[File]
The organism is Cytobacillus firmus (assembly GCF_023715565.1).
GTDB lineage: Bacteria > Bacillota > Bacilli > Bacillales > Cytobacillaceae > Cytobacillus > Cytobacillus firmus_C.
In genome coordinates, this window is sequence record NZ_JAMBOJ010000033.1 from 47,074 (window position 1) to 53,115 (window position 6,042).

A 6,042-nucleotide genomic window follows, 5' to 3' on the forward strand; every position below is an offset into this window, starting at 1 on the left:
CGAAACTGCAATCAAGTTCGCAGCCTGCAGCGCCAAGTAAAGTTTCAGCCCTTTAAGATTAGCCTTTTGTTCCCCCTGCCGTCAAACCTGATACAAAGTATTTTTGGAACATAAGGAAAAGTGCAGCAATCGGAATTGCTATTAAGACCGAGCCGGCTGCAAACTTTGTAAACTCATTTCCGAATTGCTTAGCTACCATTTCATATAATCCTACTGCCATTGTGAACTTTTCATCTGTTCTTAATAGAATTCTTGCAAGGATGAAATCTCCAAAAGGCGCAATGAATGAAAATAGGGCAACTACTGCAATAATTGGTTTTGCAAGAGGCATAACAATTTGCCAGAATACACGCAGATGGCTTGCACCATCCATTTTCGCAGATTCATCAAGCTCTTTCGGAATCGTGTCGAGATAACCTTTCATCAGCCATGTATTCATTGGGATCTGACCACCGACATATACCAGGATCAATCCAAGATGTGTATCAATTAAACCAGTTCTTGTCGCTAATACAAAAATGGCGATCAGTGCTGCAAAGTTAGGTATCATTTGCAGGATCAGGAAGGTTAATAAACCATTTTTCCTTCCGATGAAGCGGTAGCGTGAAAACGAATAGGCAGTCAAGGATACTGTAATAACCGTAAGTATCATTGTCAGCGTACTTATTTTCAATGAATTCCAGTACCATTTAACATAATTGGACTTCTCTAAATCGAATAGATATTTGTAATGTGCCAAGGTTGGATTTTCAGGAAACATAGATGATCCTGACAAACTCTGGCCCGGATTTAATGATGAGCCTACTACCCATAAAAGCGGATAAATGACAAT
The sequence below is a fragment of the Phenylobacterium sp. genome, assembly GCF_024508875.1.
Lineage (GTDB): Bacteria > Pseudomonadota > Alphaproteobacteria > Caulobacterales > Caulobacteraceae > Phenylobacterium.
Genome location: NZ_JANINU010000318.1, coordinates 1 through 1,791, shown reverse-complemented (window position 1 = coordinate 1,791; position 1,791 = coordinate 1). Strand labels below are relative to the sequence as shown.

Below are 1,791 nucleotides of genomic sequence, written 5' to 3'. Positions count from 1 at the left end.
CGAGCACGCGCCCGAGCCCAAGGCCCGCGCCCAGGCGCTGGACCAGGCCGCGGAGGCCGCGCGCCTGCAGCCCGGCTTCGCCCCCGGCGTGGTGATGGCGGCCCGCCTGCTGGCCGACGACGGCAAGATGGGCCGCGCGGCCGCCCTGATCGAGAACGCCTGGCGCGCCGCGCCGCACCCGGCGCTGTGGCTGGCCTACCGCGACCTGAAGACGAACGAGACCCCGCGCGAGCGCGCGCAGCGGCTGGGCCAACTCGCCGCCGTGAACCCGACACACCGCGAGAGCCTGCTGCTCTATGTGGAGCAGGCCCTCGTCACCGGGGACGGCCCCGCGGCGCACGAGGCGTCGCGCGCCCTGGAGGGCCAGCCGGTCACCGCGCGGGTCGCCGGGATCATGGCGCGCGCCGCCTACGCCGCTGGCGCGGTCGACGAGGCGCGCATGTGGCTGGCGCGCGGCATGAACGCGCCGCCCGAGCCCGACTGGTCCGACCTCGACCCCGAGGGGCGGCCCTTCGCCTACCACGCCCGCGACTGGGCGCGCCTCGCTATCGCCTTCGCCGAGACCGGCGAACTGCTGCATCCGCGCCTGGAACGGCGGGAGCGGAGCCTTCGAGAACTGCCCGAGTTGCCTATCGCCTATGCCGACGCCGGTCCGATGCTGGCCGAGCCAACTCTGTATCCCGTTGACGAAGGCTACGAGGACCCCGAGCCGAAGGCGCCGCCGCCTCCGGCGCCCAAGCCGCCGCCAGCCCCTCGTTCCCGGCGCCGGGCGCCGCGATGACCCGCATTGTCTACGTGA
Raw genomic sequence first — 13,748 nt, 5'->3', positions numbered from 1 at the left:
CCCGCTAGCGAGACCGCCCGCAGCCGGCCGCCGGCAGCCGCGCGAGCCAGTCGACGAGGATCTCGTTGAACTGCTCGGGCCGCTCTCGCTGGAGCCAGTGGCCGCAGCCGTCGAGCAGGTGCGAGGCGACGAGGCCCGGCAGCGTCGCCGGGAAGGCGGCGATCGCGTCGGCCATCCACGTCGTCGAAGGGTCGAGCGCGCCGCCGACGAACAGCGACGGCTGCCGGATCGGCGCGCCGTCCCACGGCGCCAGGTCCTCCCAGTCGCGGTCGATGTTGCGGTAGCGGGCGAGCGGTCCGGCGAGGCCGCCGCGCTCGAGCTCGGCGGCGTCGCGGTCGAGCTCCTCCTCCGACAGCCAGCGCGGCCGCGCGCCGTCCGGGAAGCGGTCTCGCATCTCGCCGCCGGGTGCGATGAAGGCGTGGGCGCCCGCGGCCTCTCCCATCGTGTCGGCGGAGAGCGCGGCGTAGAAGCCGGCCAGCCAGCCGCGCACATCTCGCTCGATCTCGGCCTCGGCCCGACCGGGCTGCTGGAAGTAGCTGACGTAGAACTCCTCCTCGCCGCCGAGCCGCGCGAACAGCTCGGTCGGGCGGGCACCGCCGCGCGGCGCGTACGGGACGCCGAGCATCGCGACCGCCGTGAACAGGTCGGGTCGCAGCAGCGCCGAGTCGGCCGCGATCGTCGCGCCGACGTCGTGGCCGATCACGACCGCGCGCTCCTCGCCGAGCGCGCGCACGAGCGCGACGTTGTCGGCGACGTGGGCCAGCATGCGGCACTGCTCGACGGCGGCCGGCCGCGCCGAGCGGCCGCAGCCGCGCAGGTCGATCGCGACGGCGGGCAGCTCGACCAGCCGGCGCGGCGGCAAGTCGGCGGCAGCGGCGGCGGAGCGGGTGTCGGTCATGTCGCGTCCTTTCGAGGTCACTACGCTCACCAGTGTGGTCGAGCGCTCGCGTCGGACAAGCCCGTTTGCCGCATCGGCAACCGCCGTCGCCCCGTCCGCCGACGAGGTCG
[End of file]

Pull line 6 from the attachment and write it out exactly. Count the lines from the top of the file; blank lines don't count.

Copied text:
The sequence below is a fragment of the Phenylobacterium sp. genome, assembly GCF_024508875.1.